Thursday, October 03, 2013

Transition for NPR Highlights Major Industry Issues - Part 1: Financial has a good read on some of the financial and membership issues facing NPR as it looks for its next leader. 

On the financial side, Current reports that NPR had its best fundraising year ever in 2013, yet ended the year with a $3 million budget deficit.  It was a remarkable comeback given that the project budget deficit was $6.1 million. 

The lesson here is that public radio doesn't have a fundraising problem, it has a spending problem.  This is not only true for NPR, it is also true for many public radio stations.  Many stations are raising more money than ever, but struggling to make ends meet.  Additional investments in digital and local news aren't coming close to paying for themselves.

According to Mark Fuerst, who is leading the Public Media Futures Forums, this financial pressure is greatest on medium and smaller stations.  Revenues are growing for the largest 50 stations, but the smaller stations are struggling. That has to change soon or these stations will find themselves facing the same situation as NPR -- having to shed staff to make ends meet. 

How does it change?  Here are two necessary steps.

1.  Restructure how money changes hands in public radio.  After salaries, national program acquisitions are typically the largest line item in a station's budget.  The basis for those programming fees is an economic model rooted in 1990s media market dynamics not today's digital media marketplace. Restructuring the public radio's internal economic model could free up much needed resources for the smaller stations while ensuring that NPR and other national program producers have the resources needed to create high value programming, programming that generates loyal listeners and surplus revenues nationally and locally.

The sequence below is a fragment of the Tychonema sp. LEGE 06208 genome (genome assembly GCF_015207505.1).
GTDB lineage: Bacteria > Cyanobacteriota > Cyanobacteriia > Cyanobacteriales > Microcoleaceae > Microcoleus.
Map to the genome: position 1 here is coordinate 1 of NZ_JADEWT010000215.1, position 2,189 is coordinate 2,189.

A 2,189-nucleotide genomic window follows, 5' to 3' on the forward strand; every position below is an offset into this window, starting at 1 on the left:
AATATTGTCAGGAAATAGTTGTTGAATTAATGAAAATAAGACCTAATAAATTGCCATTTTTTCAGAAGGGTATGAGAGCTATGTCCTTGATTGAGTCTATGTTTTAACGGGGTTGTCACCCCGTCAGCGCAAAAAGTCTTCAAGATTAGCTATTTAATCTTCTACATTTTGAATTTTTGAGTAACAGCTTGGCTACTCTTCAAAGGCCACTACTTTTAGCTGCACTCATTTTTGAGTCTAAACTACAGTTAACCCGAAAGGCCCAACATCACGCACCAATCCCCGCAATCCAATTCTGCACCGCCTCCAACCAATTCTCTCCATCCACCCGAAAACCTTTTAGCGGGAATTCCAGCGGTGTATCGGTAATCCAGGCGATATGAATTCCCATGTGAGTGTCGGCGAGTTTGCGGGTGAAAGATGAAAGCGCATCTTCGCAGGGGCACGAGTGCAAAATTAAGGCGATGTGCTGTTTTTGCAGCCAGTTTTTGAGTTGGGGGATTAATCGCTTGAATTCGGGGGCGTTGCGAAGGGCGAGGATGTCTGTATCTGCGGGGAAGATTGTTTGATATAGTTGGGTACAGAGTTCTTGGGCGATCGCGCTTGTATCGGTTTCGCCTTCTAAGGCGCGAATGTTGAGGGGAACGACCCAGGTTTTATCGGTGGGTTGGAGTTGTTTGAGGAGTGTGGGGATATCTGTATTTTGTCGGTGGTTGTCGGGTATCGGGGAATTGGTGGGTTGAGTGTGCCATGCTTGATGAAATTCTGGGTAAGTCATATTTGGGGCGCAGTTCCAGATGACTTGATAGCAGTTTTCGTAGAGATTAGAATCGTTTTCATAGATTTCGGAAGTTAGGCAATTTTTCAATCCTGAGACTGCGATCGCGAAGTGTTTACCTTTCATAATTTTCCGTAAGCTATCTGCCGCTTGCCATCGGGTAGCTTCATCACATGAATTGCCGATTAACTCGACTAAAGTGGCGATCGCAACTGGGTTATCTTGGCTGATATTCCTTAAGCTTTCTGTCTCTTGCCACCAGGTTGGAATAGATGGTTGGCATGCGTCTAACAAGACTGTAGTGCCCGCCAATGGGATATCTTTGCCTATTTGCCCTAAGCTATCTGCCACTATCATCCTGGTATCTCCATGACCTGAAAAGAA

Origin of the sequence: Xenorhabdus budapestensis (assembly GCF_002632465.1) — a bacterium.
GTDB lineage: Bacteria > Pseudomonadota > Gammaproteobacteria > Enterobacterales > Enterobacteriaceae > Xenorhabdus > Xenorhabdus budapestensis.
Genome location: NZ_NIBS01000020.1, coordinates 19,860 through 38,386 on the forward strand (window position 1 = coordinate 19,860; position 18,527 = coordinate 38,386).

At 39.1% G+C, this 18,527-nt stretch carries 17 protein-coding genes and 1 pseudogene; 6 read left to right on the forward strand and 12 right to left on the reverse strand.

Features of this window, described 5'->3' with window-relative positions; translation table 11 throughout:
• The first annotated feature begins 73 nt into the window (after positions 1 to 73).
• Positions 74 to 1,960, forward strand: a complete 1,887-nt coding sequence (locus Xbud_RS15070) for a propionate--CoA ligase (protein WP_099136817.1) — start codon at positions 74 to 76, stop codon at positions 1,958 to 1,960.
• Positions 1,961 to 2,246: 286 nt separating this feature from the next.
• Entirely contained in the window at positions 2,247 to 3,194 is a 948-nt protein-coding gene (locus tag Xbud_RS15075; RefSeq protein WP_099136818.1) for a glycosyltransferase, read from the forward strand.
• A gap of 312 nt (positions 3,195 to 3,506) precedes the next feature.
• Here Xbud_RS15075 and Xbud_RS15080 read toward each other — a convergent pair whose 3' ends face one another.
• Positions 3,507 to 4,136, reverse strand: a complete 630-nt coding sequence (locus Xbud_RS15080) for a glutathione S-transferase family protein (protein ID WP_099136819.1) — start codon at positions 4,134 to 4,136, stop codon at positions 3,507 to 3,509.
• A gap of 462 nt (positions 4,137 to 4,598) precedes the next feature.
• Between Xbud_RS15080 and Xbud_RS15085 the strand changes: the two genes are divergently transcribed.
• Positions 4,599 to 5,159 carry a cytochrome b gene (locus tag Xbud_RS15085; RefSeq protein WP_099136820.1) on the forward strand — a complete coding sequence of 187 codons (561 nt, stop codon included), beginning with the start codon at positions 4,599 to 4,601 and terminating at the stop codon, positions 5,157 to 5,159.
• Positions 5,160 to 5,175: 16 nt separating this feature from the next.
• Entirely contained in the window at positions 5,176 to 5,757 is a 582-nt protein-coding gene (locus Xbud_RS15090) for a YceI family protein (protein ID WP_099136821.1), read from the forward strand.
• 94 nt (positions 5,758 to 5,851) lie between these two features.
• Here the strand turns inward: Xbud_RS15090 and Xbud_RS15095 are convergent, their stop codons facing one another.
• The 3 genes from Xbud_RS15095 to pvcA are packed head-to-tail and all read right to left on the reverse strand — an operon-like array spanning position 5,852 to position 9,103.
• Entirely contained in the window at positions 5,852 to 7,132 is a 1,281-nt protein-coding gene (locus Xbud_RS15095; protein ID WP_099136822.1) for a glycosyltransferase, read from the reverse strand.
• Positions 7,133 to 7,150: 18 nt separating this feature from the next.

2.  Start applying financial success metrics to digital and local content efforts. Station managers need  to know how much public service these activities really provide.  They need to know if there are real returns in terms of public service provided and net revenues against direct expenses.  They need to know how close these activities come to breaking even.  And if they aren't at least breaking even, they need to know how much subsidization each activity requires. Having a handle on those metrics will help managers make smarter financial decisions whether there is a financial crunch or not.

In the next posting, thoughts on the troubled NPR-Member Station relationship.


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